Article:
Brad Alden Mowry and Danielle Lee are putting the finishing touches on the new 2,600-square-foot showroom space in downtown Los Angeles for their denim textile company, Artisan Cloth.
The husband-and-wife team will officially host a grand-opening party in December in partnership with Invista, the maker of Lycra, and Tavex, the Mexican denim mill that was acquired two years ago by Ropa Siete Leguas.
Four years ago, Mowry opened Artisan Cloth to showcase new developments from Japanese denim mill Kurabo. The longtime denim-industry executive provides development and marketing for the Japanese denim mill as well as the company’s wovens division, which is made in Japan and Thailand, and premium denim made in China through a joint venture between Kurabo and Hong Kong–based H.W. Textiles Co. Ltd. Mowry represents Kurabo and its partners nationwide through Artisan Cloth’s showrooms in Los Angeles and New York.
The newest development for Artisan Cloth is the addition of Tavex to the showroom.
Here is what Danielle Lee tells us about her “project”:
“My husband and I own a company called Artisan Cloth, Inc. We represent 3 fabric lines:
Kurabo Industries, Ltd. (Japanese Denim and Wovens)
H.W. Textiles (China Denim)
Tavex (Mexico Denim)
TheJeansProject is a premium denim brand that truly is designed to help people in need. We have partnered with our Kurabo fabric partners to make this brand possible. All of the jeans are made with the finest Japanese Denim, manufactured in LA, and always have a charitable donation.
Because our normal business is in denim fabrics and we already have a connection with factories in LA, we are able to make a jean that would normally retail between $190-$27, but we can offer for a much lower price of $149 – $169.
Our primary benefactor is the Los Angeles Dream Center, which is an organization that finds and fills the needs of over 40,000 people a month. This is a facility that houses 750 people and has programs for homelessness, abuse, addiction, human trafficking, foster care intervention, education, veterans, and struggling families. My husband and I have a heart for the Dream Center because we have served there for the past 7 years. We personally witness the impact and have relationships with many people who’s lives have been drastically changed. We want to help continue to fund these programs.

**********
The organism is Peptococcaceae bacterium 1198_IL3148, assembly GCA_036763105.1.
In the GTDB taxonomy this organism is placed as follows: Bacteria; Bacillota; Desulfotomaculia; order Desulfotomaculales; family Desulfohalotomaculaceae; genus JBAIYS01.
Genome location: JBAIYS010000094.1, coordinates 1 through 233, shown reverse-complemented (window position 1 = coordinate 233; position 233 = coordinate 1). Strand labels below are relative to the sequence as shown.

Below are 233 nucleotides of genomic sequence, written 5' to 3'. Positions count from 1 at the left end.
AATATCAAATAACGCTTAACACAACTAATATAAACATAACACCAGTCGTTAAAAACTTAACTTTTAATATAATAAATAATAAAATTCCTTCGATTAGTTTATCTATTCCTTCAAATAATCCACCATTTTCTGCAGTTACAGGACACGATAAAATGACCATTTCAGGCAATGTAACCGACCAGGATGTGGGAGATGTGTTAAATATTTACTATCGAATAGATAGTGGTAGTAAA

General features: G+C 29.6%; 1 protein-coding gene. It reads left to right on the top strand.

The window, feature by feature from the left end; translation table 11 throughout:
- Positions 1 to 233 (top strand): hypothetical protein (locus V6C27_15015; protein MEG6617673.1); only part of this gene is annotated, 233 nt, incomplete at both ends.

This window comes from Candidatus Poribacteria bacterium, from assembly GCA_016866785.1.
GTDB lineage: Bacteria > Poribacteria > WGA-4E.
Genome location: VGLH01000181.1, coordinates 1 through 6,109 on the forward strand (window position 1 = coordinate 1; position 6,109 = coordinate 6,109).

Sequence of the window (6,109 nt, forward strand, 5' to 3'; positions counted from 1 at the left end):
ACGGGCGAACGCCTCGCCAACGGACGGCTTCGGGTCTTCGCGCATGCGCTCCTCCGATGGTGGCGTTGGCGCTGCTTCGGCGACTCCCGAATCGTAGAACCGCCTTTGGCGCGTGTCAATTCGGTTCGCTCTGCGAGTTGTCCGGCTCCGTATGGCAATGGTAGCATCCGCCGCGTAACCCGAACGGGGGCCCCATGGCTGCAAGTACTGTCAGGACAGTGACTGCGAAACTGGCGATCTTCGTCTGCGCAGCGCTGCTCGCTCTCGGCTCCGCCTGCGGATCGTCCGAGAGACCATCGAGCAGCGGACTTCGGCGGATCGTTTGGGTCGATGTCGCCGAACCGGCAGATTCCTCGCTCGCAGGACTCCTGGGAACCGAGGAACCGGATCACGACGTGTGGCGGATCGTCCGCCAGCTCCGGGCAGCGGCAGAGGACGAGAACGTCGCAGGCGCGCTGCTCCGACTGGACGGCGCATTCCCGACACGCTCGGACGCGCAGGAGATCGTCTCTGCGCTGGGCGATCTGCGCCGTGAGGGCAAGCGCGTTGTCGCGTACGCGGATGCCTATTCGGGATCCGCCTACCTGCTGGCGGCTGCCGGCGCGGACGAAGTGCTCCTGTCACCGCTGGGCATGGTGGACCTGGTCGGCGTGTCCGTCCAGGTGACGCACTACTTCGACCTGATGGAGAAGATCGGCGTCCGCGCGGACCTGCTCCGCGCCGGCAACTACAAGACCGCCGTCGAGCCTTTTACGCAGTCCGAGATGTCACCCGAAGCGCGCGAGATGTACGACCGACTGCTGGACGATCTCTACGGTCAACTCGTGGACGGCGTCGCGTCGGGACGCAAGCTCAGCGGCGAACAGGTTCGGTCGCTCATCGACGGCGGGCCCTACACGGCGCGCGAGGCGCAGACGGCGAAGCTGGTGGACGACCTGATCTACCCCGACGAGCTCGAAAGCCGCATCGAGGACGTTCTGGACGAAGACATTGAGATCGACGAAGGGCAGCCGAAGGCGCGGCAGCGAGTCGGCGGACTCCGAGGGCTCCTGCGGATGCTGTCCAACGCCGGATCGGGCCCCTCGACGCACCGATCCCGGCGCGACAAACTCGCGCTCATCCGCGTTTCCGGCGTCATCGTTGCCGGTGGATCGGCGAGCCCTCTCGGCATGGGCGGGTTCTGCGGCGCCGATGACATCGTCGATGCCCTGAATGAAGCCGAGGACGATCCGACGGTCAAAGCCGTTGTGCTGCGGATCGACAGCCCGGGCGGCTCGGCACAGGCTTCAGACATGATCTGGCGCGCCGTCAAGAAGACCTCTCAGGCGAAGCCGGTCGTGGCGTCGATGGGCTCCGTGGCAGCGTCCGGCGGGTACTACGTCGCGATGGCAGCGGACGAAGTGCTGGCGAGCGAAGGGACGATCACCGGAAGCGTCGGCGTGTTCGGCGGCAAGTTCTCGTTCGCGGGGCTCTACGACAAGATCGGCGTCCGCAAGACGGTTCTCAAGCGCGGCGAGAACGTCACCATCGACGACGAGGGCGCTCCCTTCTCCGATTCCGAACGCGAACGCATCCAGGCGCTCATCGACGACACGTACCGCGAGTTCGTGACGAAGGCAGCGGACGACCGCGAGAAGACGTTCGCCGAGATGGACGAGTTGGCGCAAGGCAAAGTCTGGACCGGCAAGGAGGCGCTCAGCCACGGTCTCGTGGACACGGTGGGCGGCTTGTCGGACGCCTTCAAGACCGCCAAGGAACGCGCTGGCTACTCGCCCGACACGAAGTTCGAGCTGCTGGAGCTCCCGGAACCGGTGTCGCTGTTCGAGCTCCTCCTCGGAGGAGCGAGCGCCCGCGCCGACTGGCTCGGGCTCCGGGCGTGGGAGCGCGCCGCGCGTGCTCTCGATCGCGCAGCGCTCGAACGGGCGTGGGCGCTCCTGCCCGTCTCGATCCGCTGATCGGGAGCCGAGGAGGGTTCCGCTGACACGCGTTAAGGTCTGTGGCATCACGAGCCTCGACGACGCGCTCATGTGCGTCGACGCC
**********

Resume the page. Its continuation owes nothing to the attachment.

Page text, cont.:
We are selling the jeans through pop-up shops and online. Our pop-up shop model has been working well so far (we launched in August), because when we have a pop-up shop at an event, party, church, or conference, a portion of the proceeds from that event will go to the hosts chosen charity or cause, in addition to a portion still going to the LA Dream Center. So we have also become a fundraiser for other organizations or causes.
Our slogans are “Looking Good. Doing Good.” and “From the heart of LA, with a heart for LA.”
We are very familiar with the manufacturing and designing side of the business, which is why we are so confident with the quality and fit. We are learning the marketing and branding side!
My husband and I are also musicians. We travel around the US/Canada doing music events combined with TheJeansProject pop-up. It’s a really fun and unique way to get people together!
We always say that we do “jeans and music”.
We have 8 total styles that range from $149-$169 with a minimum of a $15 charitable donation per jean: